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tv   Patrick O Donnell The Indispensables  CSPAN  July 3, 2021 7:01am-8:02am EDT

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continental congress remain. he was going to give the americans greater autonomy and on and on that the first continental congress had asked for, so certainly even right up to the pinnacle of power in england, there were people who were willing to accept and negotiate the settlement. >> thank you. your answers have been thoughtful. the book is extensively researched. it's absolutely enlightening. and i do encourage the audience to pick it up and read it because it has a different perspective and a look at the >> c-span shop is c-span's online store. there's a collection of products. browse to see what's new. your purchase will sport our nonprofit operations, and you still have time to order the
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congressional directly with contact information for members of congress and the biden administration. go to >> good evening. i'm kevin butterfield, executive director of the washington library at george washingtons' mount vernon, and i'm coming to you from that library for an exciting evening book talk with patrick o'donnell. i want to thank the ford motor company for sponsoring not just this talk, but many, many talks over the years, a great series where we have authors come and talk about their new works. and it doesn't get any newer than this, because this is the book release for "the indispensables." i want to mention one upcoming program in just two nights. richard bernstein and his new book, "the education of john adams." tickets are still the available fo this exciting event. please consider join us on wednesday night. tonight's exciting program
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filmed live from the reading room here inin mount very nonis the official book launch -- mount vernon is the book launch of "the indispensables." officially released by atlantic monthly press today. i want to let you know that we have a number of autographed copies that are going out as gifts for people who submitted questions to this event. please leapt us know what you want -- let us know what you want to know from patrick, and we can ask those questions here tonight. this is a great book. i couldn't put it down over the last week.s it was reviewed just today in the "wall street journal." they called it a novel-like account of this fascinating tour that you're about to hear about from patrick. fast-paced writing, it really moves very quickly. you learn more about gun powder than you think you might. it's an exciting story, and there's a lot to hear this from
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this great account. tell you a little bit more about patrick o'donnell because he won't tell you these things himself. he's an expert on elite units, this is actually his second book on the revolutionary war periodn the first one, washington's immortal: the untold story ofth the elite regiment who changed the course of the are revolution, got him down this path. then he ca came to the washington library as a research fellow to work on this book that you're about to hear about. he also has received awards for his book beyond valor which covers the second world war. this is actually his 12th book, exciting work done across the years, across thehe generations. he's done important historical work with american soldiers in combat in iraq. he has worked on projects like band of brothers and most important of all a, like i've already suggested, he works on his books here at mount vernon as a fellow here at the washington library.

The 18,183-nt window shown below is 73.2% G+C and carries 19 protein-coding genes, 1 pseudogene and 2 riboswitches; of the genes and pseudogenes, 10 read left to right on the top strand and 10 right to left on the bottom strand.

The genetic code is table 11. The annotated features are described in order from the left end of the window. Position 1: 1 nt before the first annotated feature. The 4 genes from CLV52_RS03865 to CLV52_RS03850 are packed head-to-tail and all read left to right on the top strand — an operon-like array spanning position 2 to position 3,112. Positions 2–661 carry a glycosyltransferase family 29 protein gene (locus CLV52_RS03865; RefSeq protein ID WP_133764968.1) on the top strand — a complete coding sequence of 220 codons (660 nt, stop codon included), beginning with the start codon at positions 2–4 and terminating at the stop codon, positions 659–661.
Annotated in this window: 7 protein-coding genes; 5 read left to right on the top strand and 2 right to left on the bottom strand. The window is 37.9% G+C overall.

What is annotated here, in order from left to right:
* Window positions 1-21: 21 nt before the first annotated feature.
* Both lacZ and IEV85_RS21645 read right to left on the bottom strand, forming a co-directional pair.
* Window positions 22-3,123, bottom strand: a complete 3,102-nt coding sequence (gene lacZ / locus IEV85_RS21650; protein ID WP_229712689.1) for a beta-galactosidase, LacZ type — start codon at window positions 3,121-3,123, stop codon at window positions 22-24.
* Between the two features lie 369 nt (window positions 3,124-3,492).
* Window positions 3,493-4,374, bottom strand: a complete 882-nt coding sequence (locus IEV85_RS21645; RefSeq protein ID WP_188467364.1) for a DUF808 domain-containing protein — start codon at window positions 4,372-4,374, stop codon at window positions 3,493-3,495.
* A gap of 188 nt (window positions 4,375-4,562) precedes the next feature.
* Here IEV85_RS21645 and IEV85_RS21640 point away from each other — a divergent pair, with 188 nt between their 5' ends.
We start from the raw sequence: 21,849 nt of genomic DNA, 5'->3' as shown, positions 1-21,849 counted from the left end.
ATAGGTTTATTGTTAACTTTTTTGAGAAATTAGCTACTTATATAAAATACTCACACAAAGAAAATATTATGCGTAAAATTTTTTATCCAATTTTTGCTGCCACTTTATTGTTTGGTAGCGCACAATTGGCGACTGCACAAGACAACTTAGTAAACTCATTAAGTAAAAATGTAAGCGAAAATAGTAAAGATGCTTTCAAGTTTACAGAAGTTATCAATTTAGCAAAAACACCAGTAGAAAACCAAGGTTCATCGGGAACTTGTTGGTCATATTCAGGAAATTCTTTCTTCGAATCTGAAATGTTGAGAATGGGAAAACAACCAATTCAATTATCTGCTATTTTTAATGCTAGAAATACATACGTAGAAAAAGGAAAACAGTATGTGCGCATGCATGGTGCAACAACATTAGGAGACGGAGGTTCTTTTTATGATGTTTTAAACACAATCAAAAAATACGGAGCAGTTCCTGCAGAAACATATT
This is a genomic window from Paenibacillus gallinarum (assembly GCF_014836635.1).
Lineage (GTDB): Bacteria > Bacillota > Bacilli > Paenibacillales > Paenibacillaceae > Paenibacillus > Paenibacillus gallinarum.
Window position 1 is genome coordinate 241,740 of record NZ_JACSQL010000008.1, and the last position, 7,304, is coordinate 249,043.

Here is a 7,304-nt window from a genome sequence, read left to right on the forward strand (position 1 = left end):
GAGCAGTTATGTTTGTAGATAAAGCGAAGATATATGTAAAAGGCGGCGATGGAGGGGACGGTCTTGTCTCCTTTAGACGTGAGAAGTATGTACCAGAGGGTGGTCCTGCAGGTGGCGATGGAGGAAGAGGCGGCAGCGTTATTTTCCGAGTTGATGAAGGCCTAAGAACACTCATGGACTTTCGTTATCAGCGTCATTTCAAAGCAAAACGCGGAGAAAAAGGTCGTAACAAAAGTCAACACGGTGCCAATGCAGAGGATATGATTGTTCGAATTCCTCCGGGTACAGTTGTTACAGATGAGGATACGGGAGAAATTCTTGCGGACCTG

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i'm so excited to welcome you to this talk and to introduce you to patrick o'donnell. >> thank you so much, kevin, for that introduction. and can really -- and it's really good to come home. so much of my if research for the indispensables was here at s this library where i literally rebuilt the marblehead regiment from ground up using their files, diaries, letters, etc. to recreate this rebellingment -- regiment's story which is really, truly extraordinary. every book that i've ever written has been a journey.ey each one of these books has found me in one way or another, and this is no exception. but before i embark upon a book, i always ask a very basic question, who cares? why does it matter? literally, this library, our country wouldn't be here had it
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not been for these individuals that i wrote about, men and women, in "the indispensables." the navy saved washington's army on numerous occasions which i'm going to talk about tonight . the book is also a window into current events in many ways. it's about a virus that divides americans politically , cancel culture and it's about misinformation and it's about disarmament. there are things in this book that resonate with people but let me take you back right now into one of the most crucial period in the american revolution, the american dunkirk. the battle of brooklyn had just been waged in america had lost badly. washington's army was defeated. the marylanders who i drew a book called washington's immortals had bought us an